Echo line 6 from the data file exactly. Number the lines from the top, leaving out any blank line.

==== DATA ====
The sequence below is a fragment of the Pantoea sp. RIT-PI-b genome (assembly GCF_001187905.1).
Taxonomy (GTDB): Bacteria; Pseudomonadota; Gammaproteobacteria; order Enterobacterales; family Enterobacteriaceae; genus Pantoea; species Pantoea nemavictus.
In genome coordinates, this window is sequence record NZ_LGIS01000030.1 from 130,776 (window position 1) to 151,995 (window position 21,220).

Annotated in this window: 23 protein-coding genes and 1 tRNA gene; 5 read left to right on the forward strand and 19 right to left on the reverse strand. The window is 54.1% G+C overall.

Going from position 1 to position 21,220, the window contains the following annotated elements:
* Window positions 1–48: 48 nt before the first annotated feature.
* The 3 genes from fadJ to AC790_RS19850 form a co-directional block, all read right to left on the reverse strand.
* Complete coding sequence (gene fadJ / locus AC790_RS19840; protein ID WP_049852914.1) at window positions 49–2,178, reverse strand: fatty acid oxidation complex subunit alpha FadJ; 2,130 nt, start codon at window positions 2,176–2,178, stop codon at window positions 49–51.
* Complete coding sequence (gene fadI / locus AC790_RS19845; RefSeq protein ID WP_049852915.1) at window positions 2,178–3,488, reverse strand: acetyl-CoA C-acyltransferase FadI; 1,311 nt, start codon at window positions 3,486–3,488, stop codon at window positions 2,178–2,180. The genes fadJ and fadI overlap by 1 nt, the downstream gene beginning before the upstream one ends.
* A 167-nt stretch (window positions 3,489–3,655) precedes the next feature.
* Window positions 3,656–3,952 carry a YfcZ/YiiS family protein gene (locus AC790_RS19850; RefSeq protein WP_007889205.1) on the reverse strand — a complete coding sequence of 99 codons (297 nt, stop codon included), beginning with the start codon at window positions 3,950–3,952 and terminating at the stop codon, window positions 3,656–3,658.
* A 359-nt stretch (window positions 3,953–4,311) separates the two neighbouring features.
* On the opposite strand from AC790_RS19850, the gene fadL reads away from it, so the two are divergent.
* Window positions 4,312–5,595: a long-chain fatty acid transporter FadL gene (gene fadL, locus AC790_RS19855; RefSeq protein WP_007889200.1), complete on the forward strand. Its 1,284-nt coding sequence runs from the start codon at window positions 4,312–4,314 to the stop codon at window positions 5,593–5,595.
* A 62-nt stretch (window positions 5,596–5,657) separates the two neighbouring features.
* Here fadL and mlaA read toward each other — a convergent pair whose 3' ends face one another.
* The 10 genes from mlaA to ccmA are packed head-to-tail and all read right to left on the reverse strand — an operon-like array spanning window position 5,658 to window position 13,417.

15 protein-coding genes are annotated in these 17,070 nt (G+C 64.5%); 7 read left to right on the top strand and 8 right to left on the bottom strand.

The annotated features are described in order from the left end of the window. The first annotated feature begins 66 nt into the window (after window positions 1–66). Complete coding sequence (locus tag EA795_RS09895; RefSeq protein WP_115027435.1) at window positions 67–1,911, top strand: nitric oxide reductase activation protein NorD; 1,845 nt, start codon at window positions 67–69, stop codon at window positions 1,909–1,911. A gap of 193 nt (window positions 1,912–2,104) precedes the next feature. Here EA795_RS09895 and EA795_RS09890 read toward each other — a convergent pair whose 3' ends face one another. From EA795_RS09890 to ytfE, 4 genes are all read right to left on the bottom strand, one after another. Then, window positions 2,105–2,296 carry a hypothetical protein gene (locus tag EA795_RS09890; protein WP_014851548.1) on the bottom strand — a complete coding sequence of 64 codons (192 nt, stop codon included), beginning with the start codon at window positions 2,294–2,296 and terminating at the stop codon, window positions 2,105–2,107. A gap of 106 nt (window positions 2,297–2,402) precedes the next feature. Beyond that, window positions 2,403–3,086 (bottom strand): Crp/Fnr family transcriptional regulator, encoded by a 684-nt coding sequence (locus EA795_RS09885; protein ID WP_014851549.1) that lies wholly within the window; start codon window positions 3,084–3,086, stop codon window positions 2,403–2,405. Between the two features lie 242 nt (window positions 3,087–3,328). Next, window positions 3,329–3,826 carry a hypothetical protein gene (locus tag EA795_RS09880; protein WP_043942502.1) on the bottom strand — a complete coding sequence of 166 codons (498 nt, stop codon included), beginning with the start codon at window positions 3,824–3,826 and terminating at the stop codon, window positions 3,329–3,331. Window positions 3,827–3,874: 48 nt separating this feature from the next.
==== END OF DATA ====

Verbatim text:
* Window positions 1–48: 48 nt before the first annotated feature.